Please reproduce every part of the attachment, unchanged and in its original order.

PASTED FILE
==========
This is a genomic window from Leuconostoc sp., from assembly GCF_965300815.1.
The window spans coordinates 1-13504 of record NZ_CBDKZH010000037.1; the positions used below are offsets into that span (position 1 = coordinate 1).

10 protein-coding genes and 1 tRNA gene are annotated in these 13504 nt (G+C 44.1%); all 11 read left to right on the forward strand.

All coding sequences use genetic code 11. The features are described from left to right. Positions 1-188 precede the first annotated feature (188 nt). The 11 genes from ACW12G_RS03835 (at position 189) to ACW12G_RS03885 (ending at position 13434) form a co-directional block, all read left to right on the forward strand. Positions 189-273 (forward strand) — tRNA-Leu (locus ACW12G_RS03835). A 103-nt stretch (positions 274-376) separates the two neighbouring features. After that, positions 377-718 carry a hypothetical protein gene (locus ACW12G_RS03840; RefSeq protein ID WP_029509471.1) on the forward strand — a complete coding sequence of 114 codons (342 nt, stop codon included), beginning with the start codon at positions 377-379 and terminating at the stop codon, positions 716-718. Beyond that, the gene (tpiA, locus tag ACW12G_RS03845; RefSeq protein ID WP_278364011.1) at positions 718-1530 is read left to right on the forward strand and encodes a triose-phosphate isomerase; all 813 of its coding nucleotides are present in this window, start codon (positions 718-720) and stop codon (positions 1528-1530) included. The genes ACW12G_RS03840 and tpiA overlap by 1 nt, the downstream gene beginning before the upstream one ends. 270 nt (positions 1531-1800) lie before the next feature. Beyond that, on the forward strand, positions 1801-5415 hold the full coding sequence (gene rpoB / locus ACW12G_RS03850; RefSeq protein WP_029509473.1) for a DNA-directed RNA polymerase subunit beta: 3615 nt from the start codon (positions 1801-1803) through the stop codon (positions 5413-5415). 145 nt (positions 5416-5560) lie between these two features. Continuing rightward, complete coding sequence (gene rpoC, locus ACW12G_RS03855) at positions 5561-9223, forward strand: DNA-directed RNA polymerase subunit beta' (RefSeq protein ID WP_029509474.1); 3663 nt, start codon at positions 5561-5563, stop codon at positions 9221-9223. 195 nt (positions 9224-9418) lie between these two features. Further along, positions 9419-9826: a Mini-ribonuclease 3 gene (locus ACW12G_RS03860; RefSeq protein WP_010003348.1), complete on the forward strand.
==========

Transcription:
This is a genomic window from Leuconostoc sp., from assembly GCF_965300815.1.
The window spans coordinates 1-13504 of record NZ_CBDKZH010000037.1; the positions used below are offsets into that span (position 1 = coordinate 1).

10 protein-coding genes and 1 tRNA gene are annotated in these 13504 nt (G+C 44.1%); all 11 read left to right on the forward strand.

All coding sequences use genetic code 11. The features are described from left to right. Positions 1-188 precede the first annotated feature (188 nt). The 11 genes from ACW12G_RS03835 (at position 189) to ACW12G_RS03885 (ending at position 13434) form a co-directional block, all read left to right on the forward strand. Positions 189-273 (forward strand) — tRNA-Leu (locus ACW12G_RS03835). A 103-nt stretch (positions 274-376) separates the two neighbouring features. After that, positions 377-718 carry a hypothetical protein gene (locus ACW12G_RS03840; RefSeq protein ID WP_029509471.1) on the forward strand — a complete coding sequence of 114 codons (342 nt, stop codon included), beginning with the start codon at positions 377-379 and terminating at the stop codon, positions 716-718. Beyond that, the gene (tpiA, locus tag ACW12G_RS03845; RefSeq protein ID WP_278364011.1) at positions 718-1530 is read left to right on the forward strand and encodes a triose-phosphate isomerase; all 813 of its coding nucleotides are present in this window, start codon (positions 718-720) and stop codon (positions 1528-1530) included. The genes ACW12G_RS03840 and tpiA overlap by 1 nt, the downstream gene beginning before the upstream one ends. 270 nt (positions 1531-1800) lie before the next feature. Beyond that, on the forward strand, positions 1801-5415 hold the full coding sequence (gene rpoB / locus ACW12G_RS03850; RefSeq protein WP_029509473.1) for a DNA-directed RNA polymerase subunit beta: 3615 nt from the start codon (positions 1801-1803) through the stop codon (positions 5413-5415). 145 nt (positions 5416-5560) lie between these two features. Continuing rightward, complete coding sequence (gene rpoC, locus ACW12G_RS03855) at positions 5561-9223, forward strand: DNA-directed RNA polymerase subunit beta' (RefSeq protein ID WP_029509474.1); 3663 nt, start codon at positions 5561-5563, stop codon at positions 9221-9223. 195 nt (positions 9224-9418) lie between these two features. Further along, positions 9419-9826: a Mini-ribonuclease 3 gene (locus ACW12G_RS03860; RefSeq protein WP_010003348.1), complete on the forward strand.